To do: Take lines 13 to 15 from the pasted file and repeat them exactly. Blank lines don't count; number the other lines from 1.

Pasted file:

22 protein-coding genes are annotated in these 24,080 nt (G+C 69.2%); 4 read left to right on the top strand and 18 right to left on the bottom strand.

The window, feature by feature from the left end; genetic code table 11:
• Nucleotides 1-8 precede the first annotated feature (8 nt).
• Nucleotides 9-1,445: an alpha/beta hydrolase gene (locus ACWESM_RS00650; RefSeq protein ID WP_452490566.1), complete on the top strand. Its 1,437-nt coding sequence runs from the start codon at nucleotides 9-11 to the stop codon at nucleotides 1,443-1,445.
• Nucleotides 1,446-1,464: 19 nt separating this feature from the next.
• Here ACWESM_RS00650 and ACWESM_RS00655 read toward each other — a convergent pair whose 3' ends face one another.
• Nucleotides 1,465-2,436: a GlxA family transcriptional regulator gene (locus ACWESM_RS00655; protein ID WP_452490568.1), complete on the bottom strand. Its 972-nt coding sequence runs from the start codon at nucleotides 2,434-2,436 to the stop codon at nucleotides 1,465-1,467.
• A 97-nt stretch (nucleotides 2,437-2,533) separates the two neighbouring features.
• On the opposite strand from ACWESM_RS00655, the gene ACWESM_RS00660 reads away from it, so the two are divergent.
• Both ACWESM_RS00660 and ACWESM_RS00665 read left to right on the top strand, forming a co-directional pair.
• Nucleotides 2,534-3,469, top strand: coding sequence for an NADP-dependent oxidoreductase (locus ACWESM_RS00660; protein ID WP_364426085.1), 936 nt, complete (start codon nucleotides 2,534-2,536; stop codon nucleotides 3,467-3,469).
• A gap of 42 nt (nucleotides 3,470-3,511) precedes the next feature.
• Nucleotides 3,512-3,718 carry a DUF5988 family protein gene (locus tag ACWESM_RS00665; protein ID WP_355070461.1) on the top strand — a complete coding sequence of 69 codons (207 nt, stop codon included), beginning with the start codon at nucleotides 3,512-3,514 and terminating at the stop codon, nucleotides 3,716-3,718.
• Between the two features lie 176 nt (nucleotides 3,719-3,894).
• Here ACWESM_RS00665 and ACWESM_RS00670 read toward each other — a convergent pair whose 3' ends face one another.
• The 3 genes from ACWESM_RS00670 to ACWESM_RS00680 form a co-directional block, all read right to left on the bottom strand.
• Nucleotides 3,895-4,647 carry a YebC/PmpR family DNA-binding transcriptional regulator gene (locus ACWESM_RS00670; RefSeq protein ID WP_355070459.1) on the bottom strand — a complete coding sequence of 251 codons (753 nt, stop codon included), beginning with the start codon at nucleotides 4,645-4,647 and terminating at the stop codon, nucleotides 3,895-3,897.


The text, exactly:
• Nucleotides 3,512-3,718 carry a DUF5988 family protein gene (locus tag ACWESM_RS00665; protein ID WP_355070461.1) on the top strand — a complete coding sequence of 69 codons (207 nt, stop codon included), beginning with the start codon at nucleotides 3,512-3,514 and terminating at the stop codon, nucleotides 3,716-3,718.
• Between the two features lie 176 nt (nucleotides 3,719-3,894).
• Here ACWESM_RS00665 and ACWESM_RS00670 read toward each other — a convergent pair whose 3' ends face one another.